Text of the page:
Typhoid is becoming resistant to antibiotics, scientists warn

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Typhoid is notably called an “ancient” disease – it could be as old as human civilization, dating back to 50,000 years from. Specifically, Salmonella typhi is the bacterium in question that spanned the eons with human beings, devastating countless lives until the discovery of antibiotics in the 20th century. But we could soon be at serious risk from the organism again – a new study shows the bacteria is developing dangerous levels of antibiotic resistance. That is, the oral drugs that appeared as a way to treat the disease are becoming increasingly ineffective.

Posted in Lancet Microbean alarming study has revealed that an antibiotic-resistant strain of Salmonella typhi is spreading internationally. The researchers performed the genome sequencing using 3,489 samples from four high-burden countries: India, Nepal, Pakistan and Bangladesh. “Specifically, we found that South Asia continues to be an important hub for the generation of antimicrobial resistance,” the authors wrote.

“The rate at which highly resistant strains of S.Typhi have emerged and spread in recent years is a real cause for concern and underscores the need to urgently expand prevention measures, especially in countries most at risk,” said infectious disease specialist Jason Andrews of Stanford University.

There are many types of oral antibiotics given for typhoid, but many strains of the bacteria have become resistant to groups of them and have spread – mainly in South Asia – since 2000. This means that strains MDRs are immune to a range of antibiotics used for typhoid, such as ampicillin, chloramphenicol, trimethoprim/sulfamethoxazole, and even newer generations of antibiotics such as fluoroquinolones and cephalosporins.

Although these strains have declined slightly over the years, researchers have now found one strain – XDR Typhi – resistant to almost all antibiotics except azithromycin. But the study found that this line of defense could also weaken: S. Typhi have recently been reported in Bangladesh, India, Pakistan, Nepal and Singapore,” the study reports.


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“Evidence to date suggests that much of the drug resistance in typhoid evolved in India, so we should certainly be concerned about the emergence of drug resistance in the country,” the author said. principal, Dr. Jason Andrews of Stanford University. Told The Indian Express.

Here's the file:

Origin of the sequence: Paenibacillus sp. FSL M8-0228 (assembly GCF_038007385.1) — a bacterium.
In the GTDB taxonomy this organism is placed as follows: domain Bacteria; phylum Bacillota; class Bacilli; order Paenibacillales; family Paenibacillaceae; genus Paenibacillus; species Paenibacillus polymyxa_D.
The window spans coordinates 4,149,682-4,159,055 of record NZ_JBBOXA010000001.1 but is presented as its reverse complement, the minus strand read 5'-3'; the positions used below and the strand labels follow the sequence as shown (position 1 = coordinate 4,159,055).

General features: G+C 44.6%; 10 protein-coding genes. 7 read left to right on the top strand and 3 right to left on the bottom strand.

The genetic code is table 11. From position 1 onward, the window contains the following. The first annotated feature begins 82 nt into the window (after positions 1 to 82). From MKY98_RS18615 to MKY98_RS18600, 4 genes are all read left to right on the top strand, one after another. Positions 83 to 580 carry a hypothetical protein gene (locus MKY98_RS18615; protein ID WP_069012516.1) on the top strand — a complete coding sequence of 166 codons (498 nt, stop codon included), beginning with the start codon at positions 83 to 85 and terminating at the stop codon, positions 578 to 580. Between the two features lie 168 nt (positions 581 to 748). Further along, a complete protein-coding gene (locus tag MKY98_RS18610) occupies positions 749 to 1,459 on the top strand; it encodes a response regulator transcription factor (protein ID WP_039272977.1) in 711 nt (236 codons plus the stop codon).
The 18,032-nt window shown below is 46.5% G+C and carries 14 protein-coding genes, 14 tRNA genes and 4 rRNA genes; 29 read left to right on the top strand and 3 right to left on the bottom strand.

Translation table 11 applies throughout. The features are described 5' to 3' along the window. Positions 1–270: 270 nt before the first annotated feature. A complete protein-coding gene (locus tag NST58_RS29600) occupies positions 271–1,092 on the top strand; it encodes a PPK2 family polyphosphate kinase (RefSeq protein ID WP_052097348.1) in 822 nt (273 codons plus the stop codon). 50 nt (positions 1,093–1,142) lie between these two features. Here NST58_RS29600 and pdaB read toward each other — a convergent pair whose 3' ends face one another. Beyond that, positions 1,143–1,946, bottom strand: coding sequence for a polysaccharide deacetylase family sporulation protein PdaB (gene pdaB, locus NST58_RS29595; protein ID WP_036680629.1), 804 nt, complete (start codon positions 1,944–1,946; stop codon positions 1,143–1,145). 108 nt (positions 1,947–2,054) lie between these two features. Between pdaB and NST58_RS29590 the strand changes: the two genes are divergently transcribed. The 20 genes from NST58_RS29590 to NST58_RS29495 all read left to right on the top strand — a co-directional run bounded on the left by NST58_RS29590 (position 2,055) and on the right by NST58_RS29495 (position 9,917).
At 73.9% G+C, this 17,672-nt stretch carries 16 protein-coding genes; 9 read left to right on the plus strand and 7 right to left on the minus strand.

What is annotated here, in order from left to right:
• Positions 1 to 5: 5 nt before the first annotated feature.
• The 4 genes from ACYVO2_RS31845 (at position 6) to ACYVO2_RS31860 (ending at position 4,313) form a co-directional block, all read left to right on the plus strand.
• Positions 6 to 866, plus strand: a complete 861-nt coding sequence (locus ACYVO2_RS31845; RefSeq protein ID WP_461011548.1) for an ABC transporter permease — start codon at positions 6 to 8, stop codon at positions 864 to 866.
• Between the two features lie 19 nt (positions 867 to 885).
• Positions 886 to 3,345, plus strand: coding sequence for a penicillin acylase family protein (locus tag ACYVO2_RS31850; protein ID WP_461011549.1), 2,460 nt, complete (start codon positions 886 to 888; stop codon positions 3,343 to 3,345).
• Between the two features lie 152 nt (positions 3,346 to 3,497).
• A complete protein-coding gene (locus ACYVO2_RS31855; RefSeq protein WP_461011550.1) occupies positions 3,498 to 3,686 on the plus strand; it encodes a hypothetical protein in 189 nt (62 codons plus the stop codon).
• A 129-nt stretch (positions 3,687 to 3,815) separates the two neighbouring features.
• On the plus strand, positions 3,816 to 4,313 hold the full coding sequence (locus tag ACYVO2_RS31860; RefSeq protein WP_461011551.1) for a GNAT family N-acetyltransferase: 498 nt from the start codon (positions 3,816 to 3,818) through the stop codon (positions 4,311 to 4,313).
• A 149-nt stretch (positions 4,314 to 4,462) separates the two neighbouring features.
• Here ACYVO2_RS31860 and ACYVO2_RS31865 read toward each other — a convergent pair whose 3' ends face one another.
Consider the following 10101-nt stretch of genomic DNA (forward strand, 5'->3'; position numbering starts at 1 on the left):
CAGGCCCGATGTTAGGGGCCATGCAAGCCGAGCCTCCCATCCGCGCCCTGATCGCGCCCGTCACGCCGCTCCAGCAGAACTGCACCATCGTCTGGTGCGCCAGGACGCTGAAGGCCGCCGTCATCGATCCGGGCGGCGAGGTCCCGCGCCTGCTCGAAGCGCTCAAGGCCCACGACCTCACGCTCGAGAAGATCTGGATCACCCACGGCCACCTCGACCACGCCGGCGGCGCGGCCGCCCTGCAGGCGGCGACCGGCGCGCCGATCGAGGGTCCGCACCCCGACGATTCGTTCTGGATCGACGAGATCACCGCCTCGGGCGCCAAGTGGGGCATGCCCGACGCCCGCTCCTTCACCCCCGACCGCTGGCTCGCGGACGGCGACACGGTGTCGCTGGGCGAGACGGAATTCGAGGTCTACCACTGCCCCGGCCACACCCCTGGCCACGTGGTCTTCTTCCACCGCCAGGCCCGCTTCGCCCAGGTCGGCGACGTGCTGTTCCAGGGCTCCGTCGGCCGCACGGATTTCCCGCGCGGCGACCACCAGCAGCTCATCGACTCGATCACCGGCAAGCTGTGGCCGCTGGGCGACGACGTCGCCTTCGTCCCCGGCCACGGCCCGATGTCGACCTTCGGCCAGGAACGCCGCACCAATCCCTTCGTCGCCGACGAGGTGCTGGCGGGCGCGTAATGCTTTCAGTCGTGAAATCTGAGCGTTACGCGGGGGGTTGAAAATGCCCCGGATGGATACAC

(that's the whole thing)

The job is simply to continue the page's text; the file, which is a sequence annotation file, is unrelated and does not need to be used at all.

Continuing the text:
A 2021 study published in the Journal of Infectious Diseases found that India continues to carry a heavy typhoid burden, especially in urban areas. It also highlights the urgency of vaccination programs among children. If left untreated, the strain’s rapid spread could make up to 20% of all typhoid cases – about 11 million a year – fatal.


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“The recent emergence of XDR and resistance to azithromycin S.Typhi creates greater urgency for the rapid expansion of preventive measures, including the use of typhoid conjugate vaccines in countries where typhoid is endemic,” the document notes.

However, there is still one hope: vaccines. Typhoid conjugate vaccines are effective in controlling the spread of the disease, according to the study, and we should not wait for antibiotic-resistant strains to become widespread before introducing them. “This rapid emergence, spread and fixation of antimicrobial resistance suggests that making decisions about typhoid conjugate vaccine introduction based on current antimicrobial resistance data may be missing a critical window for prevention. .”

The study draws attention not only to the spread of dangerous strains of typhoid, but also to the prevalence of antibiotic resistance in India and other South Asian countries. India in particular is a hotspot for antibiotic-resistant superbugs. Newborn babies are dying from it and its misuse has exploded during the pandemic.

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